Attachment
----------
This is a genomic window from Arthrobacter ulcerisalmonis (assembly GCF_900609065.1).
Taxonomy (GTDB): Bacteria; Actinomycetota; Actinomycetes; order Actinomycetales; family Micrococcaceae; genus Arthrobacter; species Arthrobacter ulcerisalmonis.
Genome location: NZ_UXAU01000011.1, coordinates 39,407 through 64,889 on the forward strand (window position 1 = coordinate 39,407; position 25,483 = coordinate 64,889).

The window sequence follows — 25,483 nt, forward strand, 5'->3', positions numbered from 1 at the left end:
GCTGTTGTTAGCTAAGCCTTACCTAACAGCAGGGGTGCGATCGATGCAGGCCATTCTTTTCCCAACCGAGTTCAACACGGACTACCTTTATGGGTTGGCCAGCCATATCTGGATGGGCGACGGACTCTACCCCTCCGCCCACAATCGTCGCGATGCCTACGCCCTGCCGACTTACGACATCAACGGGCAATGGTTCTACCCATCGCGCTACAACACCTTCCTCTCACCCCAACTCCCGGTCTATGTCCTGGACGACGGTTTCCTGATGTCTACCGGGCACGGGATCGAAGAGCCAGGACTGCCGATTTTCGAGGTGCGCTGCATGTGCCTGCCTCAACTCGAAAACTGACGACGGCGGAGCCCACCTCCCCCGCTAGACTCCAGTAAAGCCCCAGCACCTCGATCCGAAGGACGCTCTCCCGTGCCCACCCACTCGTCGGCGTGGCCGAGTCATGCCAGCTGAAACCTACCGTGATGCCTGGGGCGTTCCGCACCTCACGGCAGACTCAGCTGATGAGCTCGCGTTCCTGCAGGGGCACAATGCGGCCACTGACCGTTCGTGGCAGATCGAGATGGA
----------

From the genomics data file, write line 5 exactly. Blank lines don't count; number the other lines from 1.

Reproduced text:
GCTGTTGTTAGCTAAGCCTTACCTAACAGCAGGGGTGCGATCGATGCAGGCCATTCTTTTCCCAACCGAGTTCAACACGGACTACCTTTATGGGTTGGCCAGCCATATCTGGATGGGCGACGGACTCTACCCCTCCGCCCACAATCGTCGCGATGCCTACGCCCTGCCGACTTACGACATCAACGGGCAATGGTTCTACCCATCGCGCTACAACACCTTCCTCTCACCCCAACTCCCGGTCTATGTCCTGGACGACGGTTTCCTGATGTCTACCGGGCACGGGATCGAAGAGCCAGGACTGCCGATTTTCGAGGTGCGCTGCATGTGCCTGCCTCAACTCGAAAACTGACGACGGCGGAGCCCACCTCCCCCGCTAGACTCCAGTAAAGCCCCAGCACCTCGATCCGAAGGACGCTCTCCCGTGCCCACCCACTCGTCGGCGTGGCCGAGTCATGCCAGCTGAAACCTACCGTGATGCCTGGGGCGTTCCGCACCTCACGGCAGACTCAGCTGATGAGCTCGCGTTCCTGCAGGGGCACAATGCGGCCACTGACCGTTCGTGGCAGATCGAGATGGA